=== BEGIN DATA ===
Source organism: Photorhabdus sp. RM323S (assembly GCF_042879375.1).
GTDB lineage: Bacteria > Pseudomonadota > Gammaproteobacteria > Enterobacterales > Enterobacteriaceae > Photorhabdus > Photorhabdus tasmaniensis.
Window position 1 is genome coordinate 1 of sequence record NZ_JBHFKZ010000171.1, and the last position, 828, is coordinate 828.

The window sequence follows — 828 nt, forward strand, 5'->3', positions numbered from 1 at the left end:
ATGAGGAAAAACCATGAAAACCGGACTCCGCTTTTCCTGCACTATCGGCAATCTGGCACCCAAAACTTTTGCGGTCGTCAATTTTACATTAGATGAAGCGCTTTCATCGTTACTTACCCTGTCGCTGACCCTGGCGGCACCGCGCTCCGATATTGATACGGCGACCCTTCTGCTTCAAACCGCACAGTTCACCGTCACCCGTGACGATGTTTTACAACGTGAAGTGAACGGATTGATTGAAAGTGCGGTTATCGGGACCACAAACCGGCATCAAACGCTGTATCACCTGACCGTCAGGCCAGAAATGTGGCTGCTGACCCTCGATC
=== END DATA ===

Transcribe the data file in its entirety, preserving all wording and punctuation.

Source organism: Photorhabdus sp. RM323S (assembly GCF_042879375.1).
GTDB lineage: Bacteria > Pseudomonadota > Gammaproteobacteria > Enterobacterales > Enterobacteriaceae > Photorhabdus > Photorhabdus tasmaniensis.
Window position 1 is genome coordinate 1 of sequence record NZ_JBHFKZ010000171.1, and the last position, 828, is coordinate 828.

The window sequence follows — 828 nt, forward strand, 5'->3', positions numbered from 1 at the left end:
ATGAGGAAAAACCATGAAAACCGGACTCCGCTTTTCCTGCACTATCGGCAATCTGGCACCCAAAACTTTTGCGGTCGTCAATTTTACATTAGATGAAGCGCTTTCATCGTTACTTACCCTGTCGCTGACCCTGGCGGCACCGCGCTCCGATATTGATACGGCGACCCTTCTGCTTCAAACCGCACAGTTCACCGTCACCCGTGACGATGTTTTACAACGTGAAGTGAACGGATTGATTGAAAGTGCGGTTATCGGGACCACAAACCGGCATCAAACGCTGTATCACCTGACCGTCAGGCCAGAAATGTGGCTGCTGACCCTCGATC